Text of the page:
Ramana Maharshi, Sri (1879-1950)
Ramana Maharshi, Sri (1879-1950)
An important twentieth-century Indian spiritual teacher, whose life and teachings have been cited as an example of the classic God-realized sage. Born December 30, 1879, in the village of Tiruchuzhi, near Madura, South India, he was the second son of a pleader or solicitor. The boy attended elementary school at Tiruchuzhi and Dindigul, and went on to Scott's Middle School, Madura, and the American Mission High School.
As a boy, he was impressed by a casual remark from a visitor that he had come from Arunachalam, a holy place in Tiruvannamalai, and his mind was directed to study of the lives of Tamil saints. At the age of seventeen, he had a strange mystical experience following a period in a trance -like condition. He felt that he was going to die, but perceived that only the body could die, the true self being independent. He lost interest in his studies and felt an intense desire to go to Arunachalam.
On August 29, 1896, he renounced his everyday life and set out for Arunachalam, where he spent the rest of his life in a condition of mystical meditation which transformed his understanding. Impervious to physical or mental discomforts, he remained in ecstatic spiritual meditation, at first in complete silence, living under a tree, or in temples, accepting minimum food which he ate mechanically.
In the course of time, the young renunciate attracted the attention of devotees, who found that he was able to answer the most abstruse metaphysical questions with wit and incisive wisdom. Eventually a religious settlement grew up around him, and he was visited by devotees from all over India and even from western countries.
He gave no formal teaching as such, but merely answered questions put to him in such a way that traditional Hindu metaphysical teachings had personal relevance to the questioner. His constant theme was the discovery of the essential Self present in all beings, summarized in the formulation "Who Am I?"
His statements combined metaphysical subtlety and simplicity, while his gentle and perceptive presence was inspiring to his devotees. Even the local creatures (monkeys, cows, peacocks, birds) were attracted to him as if to a latter-day St. Francis of Assisi. He was also visited by leading Western scholars and seekers, including Paul Brunton and W. Y. Evans-Wentz.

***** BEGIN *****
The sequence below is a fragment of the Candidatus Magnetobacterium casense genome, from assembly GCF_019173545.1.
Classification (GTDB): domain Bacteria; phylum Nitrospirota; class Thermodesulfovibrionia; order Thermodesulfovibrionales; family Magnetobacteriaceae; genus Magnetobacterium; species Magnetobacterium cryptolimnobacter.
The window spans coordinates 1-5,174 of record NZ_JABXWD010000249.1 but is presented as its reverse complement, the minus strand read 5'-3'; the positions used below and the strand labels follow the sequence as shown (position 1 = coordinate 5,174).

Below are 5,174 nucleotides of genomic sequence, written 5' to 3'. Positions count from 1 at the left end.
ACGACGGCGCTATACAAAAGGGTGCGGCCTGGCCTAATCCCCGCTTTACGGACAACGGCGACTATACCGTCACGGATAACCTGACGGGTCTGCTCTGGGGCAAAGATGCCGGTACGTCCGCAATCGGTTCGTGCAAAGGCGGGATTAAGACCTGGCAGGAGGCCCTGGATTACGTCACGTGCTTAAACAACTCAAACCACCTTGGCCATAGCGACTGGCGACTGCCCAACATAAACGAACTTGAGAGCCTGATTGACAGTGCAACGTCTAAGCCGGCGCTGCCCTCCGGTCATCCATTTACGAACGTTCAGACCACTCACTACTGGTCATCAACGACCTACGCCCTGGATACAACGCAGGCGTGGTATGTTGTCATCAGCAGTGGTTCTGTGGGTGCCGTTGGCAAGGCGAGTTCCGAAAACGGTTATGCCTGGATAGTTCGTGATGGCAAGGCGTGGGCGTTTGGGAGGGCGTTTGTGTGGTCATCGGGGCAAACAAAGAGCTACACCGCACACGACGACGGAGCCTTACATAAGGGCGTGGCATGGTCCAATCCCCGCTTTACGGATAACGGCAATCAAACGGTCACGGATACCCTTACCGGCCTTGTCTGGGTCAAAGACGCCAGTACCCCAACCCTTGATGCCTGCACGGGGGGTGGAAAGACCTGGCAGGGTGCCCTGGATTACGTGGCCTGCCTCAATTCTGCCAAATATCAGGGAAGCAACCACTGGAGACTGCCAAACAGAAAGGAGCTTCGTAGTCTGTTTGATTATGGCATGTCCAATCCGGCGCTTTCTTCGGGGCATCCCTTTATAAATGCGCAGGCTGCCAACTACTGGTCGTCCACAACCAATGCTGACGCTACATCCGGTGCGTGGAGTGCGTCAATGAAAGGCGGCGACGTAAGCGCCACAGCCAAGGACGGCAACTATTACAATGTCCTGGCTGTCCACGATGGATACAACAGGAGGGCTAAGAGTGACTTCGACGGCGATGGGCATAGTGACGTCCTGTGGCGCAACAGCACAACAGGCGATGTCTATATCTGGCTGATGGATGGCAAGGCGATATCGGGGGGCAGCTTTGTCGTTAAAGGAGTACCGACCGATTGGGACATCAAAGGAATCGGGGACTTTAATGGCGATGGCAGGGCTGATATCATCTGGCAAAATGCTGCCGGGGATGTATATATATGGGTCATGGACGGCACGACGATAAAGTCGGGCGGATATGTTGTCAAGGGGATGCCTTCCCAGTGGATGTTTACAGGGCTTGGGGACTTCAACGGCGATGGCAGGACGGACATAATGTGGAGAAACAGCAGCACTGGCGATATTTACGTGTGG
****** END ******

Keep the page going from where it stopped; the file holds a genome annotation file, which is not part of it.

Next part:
In his later years, he developed various illnesses and a cancerous tumor on his left elbow, but remained indifferent to intense physical pain. He passed into the mahasamadhi (great sleep) of death on April 14, 1950, after assuring devotees of continued presence. He stated "I am not going away. Where could I go? I am here." This implied the omnipresence of the Universal Self. At the precise moment of death a large star was seen to trail slowly across the sky. It was witnessed by the famous French photographer Henri Cartier-Bresson, who was visiting the ashram at the time.
The ashram is still in existence and has published a number of books dealing with the teachings of Sri Ramana Maharshi. A biography by Arthur Osborne was published in London, 1957, and reissued by Jaico paperbacks, Bombay, 1958. The ashram is located at: Sri Ramananasramam, Tiruvannamalai, South India.
Brunton, Paul. A Message from Arunchala. 1936. Reprint, New York: Samuel Weiser, 1971.
Melton, J. Gordon. Religious Leaders of America. Detroit: Gale Research, 1991.
Osborne, Arthur. Ramana Maharshi and the Path of Self-Knowledge. New York: Samuel Weiser, 1970.
——, ed. The Teachings of Ramana Maharshi. 1963. Reprint, New York: Samuel Weiser, 1978.
Ramana Maharshi. The Collected Works of Ramana Maharshi. 20 vols. London: Rider, 1970.